The Expedition starts with a 2.5 hour bumpy ride out to the Gulf stream where we set out to look for Sargassum mats. Launching the device was very hard by hand due to the cork like bobbing the crew were undertaking. Luckily saltines were eaten heftily and no accidents occurred. The photographer for our voyage was Julian Kehaya. After casting off the NOMC (non oceanic material collector) the job of cleating it to the boat was made difficult by the ropes constant tangling in my hands. Luckily my persistence pulled through when I cleated the NOMC 1 off for its first trawl!!!
Top: Bonnie Monteleone on left, Montgomery Carter on right testing NOMC filtering device
Right: Montgomery Carter pulling in NOMC1
(In the top photo gloves were decided upon after struggling with the rope’s wet nature and reeling the NOMC in.)
Bottom: NOMC comes out of the water
Left: looking into the filter
Right: Plastic Juice box with barnacles growing on it. September 30th.
Bonnie Monteleone and I ventured into the atlantic to find some micro plastic. What we found was interesting and somewhat unsettling. A typical trip to the edge of the sargasso sea would play out in finding a few patches of sargassum.
However this was not the case. After 5 hours of searching for sargassum patches we came up short. Fortunately for Adopt A Gyre we were able to do more than just look for patches of sargassum. We were able to test our prototype for ocean plastic removal called the NOMC (non oceanic material collector). The deployment went as planned in that we trawled twice for a period of 20 minutes. Selection of the trawling sections were at random. The debris collected can be seen below.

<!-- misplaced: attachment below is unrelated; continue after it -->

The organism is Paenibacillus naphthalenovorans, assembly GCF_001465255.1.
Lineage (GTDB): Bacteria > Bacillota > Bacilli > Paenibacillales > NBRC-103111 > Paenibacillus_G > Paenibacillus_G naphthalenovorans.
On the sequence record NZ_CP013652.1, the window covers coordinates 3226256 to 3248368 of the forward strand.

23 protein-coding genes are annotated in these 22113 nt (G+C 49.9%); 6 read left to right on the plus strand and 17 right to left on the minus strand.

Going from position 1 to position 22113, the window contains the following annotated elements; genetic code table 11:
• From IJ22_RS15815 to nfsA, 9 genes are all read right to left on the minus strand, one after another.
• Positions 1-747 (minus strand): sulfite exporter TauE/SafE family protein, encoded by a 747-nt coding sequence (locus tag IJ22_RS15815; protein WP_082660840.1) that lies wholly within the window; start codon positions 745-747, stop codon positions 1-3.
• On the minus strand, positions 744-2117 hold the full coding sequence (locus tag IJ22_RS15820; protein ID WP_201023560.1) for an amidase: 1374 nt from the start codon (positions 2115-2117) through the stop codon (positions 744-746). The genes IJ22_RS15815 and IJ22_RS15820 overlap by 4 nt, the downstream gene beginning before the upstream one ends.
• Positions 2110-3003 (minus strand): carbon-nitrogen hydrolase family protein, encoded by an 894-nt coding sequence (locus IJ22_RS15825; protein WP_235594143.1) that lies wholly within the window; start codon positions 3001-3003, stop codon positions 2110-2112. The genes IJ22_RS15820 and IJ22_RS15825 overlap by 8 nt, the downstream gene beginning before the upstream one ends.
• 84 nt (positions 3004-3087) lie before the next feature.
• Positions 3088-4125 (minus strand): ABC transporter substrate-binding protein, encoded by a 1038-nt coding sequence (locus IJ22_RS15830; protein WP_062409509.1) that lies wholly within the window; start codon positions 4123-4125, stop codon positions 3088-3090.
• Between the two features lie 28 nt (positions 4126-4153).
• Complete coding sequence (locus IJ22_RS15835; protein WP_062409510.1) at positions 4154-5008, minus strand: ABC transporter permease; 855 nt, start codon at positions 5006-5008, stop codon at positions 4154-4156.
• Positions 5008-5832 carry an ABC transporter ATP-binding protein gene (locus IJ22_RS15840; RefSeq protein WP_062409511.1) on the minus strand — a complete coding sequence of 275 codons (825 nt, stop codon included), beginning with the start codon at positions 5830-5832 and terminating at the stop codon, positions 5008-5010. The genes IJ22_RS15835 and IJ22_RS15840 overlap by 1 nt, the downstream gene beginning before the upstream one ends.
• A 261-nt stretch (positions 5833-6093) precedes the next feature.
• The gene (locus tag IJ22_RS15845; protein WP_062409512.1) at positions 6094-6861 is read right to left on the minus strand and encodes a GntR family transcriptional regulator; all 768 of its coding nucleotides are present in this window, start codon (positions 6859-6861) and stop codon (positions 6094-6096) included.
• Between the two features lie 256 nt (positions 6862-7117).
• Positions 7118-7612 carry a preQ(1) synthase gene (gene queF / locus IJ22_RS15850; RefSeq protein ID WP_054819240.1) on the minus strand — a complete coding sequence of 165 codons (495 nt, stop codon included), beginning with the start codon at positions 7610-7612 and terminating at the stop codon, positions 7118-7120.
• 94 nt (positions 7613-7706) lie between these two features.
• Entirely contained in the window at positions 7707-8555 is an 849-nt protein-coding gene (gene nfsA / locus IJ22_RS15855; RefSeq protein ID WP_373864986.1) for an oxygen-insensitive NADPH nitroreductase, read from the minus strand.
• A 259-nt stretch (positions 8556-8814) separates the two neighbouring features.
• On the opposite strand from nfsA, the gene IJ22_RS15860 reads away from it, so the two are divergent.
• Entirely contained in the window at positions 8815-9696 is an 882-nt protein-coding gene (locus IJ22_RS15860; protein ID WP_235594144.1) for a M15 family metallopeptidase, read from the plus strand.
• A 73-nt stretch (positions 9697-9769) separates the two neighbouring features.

In this picture the larger brown particles are coconut shavings that were used to track the efficiency of collection. The small bits and pieces are plant materials. It is important to note that during our trawl we caught 6 sargassum fishes, multiple salp’s, and one jellyfish. We found in our trawl that the water penetrating through the filter was minimal compared to the ammount of water bowheading around the device and onto the sidewalls of the funnel. Some important things were learned from this test. The first is that the device must be modified to reduce the ammount of water bowheading around it. Secondly the funneling mechanism shall needs to be also altered to prevent loss of materials due to the bowhead effect.
Stay posted in the coming weeks as we will try to test the modified device more. Aswell we will post pictures of the process to gain feedback from our followers.
July 14th 2012
WE HAVE LIFTOFF!!! I am pleased to say that the first prototype is built and ready for testing. Through the help and support of Captain Kirby Farrell and the Beach Monkey Two we will be testing within the coming month. We are very excited to have resulting data to display once the tests have been carried out and improvements have been made to our prototype.
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